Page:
I’m quite content with the way I look, thank you very much, but many of us can’t resist a spot of titivation. Indeed, the grooming products industry is a multi-billion one world-wide. But, as Marlene Dietrich helpfully pointed out, you can only go so far in forestalling the effects of anno domini. Not that it has stopped many trying and some pretty odd and questionable, and potentially dangerous, methods have been adopted through the ages to enhance our looks. A few months back I read a fascinating review of Angus Trumble’s A Brief History of the Smile – not good enough to prompt me to buy it, though – in which the author investigated why until comparatively modern times – the late eighteenth century – the subjects of portraits rarely smiled.
And the reason was the quality of their teeth. The linkage with the state of your molars and smiling goes back to at least the first century BCE as evidenced by Catullus’ delightful and, dare I say it, biting Carmen 39 which includes the following “Egnatius, because he has bright white teeth, always smiles”.Indeed, it was only around 1780 that William Addis invented the first mass-produced toothbrush and it was another century before the practice of regularly brushing your ‘Ampsteads was widely adopted.
Before then, if you felt the need to look after your molars, a recommended practice was to rinse them with urine. Back to Catullus – “whatever each man has urinated, with this he is accustomed in the morning to rub his teeth and gums until they are red” . This may not be as daft as it may seem as urine is rich in ammonia which can neutralise the acid that the bacteria responsible for tooth decay produces. I might discuss this with my hygienist next time I see her.
Another option, adopted in the mid 19th century and promulgated by Florence Hartley in her 1860 blockbuster, The Ladies’ Book of Etiquette and Manual of Etiquette – a Victorian stocking filler, if there ever was one – was to use bread. According to la Hartley all you needed to do was to cut a thick slice of bread into squares, burn them until they were charcoal and then pound them into a paste. Once you had sifted the dregs through a fine muslin, you were ready to go. If you hadn’t time for all of that – or didn’t have a servant – you could always resort to twigs and salt to shine them up.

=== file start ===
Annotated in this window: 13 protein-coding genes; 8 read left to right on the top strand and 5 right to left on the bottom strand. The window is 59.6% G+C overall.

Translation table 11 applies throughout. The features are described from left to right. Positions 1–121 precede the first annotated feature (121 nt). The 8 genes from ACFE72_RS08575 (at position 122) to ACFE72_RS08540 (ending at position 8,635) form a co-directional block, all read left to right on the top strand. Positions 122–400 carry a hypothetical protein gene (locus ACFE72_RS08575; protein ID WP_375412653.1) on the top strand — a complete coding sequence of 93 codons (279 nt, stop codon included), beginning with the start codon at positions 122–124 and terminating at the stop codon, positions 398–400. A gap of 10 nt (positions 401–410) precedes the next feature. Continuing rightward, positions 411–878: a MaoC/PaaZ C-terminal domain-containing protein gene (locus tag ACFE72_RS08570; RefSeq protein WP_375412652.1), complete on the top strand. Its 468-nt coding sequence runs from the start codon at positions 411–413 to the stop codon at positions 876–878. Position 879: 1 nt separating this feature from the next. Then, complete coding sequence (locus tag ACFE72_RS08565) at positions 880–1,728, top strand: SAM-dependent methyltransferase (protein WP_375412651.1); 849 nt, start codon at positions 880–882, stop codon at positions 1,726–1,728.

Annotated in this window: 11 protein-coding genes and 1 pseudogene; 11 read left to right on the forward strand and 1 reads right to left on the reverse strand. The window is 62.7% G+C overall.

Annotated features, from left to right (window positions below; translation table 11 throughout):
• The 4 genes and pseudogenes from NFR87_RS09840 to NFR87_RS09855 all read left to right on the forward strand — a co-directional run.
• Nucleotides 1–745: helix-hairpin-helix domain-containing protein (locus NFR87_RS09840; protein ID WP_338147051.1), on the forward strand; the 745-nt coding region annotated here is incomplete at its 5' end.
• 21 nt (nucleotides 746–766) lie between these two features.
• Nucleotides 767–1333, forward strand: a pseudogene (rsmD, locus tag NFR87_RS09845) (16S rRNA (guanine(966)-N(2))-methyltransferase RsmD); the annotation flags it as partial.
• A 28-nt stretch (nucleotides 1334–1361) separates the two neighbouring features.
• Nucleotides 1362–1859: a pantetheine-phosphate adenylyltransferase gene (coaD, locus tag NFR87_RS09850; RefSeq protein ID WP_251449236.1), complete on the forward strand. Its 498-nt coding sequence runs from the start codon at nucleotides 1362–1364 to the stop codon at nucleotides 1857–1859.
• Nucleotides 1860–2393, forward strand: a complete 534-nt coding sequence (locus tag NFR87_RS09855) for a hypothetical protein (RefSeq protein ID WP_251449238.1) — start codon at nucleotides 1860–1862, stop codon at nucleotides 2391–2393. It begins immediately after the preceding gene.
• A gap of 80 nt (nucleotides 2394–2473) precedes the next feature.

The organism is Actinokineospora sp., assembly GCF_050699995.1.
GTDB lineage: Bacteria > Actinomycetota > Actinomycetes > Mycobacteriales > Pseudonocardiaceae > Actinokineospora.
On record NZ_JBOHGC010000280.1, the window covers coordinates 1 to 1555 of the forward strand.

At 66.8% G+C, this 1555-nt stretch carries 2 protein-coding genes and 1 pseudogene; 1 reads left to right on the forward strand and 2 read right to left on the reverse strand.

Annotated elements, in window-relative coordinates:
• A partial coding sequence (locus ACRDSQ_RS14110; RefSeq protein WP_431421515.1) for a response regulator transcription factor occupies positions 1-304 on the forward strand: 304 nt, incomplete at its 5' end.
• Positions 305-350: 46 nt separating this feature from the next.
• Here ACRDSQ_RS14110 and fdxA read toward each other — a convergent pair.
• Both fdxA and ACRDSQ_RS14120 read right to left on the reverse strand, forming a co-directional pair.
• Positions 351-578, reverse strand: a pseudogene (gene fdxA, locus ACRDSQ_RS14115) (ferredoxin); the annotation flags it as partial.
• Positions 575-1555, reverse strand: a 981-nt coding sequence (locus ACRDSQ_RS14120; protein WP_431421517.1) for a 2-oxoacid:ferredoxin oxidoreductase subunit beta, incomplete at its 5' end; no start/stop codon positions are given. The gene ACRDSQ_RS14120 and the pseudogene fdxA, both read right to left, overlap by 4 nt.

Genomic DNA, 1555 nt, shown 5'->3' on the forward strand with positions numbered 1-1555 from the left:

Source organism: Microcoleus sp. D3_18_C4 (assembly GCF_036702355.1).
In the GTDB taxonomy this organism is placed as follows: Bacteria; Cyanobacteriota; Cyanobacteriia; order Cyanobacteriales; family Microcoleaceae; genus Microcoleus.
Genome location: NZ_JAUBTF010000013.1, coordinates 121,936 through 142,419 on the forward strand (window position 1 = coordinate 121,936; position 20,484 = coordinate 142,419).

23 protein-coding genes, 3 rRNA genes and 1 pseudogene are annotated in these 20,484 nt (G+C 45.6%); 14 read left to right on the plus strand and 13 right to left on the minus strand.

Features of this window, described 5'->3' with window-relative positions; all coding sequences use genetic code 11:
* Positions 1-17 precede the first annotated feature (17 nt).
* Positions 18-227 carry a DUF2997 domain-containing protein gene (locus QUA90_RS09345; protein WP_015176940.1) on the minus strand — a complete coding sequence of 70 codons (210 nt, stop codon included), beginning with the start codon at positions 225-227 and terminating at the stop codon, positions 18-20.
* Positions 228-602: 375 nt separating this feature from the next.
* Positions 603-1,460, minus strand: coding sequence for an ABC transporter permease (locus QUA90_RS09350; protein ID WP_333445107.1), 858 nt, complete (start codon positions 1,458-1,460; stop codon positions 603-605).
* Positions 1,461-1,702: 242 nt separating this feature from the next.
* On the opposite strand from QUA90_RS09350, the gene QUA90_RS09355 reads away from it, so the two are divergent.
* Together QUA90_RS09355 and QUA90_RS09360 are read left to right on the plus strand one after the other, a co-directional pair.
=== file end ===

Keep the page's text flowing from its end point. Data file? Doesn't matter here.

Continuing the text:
Our ancestors were less pernickety about using substances we now consider to be noxious. Take arsenic, for example. It was used extensively during the 19th century, not just as a pigment in wallpapers – so prevalent was death by inhaling arsenic fumes from wallpaper that it was known as the silent killer – but also in beauty products. This helpful recipe promulgated by the Toilette of Health, Beauty and Fashion of 1834 was designed to assist with the removal of unwanted hair. You were advised to take one ounce of gum of ivy and one drachm each of ants’ eggs, gum Arabic and orpiment, grind them up into a fine powder and then add vinegar to produce an ointment. The only problem was that orpiment was a form of arsenic. Indeed, the recipe warned those foolish enough to follow its instructions to be very careful not to inhale the dust of the orpiment whilst pounding.
Acne is another affliction which has dented many a young man’s (and woman’s) confidence over the ages. One form of treatment regularly adopted during the dog days of the 19th century involved taking arsenic tablets. Individually, the dosage was hardly enough to cause you any harm – a tablet might contain just one hundredth of a grain of arsenic sulphide – but the regimen required you to take a tablet every two hours. The cumulative effect may have been a very different story and a few pimples on your face may have been the least of your worries!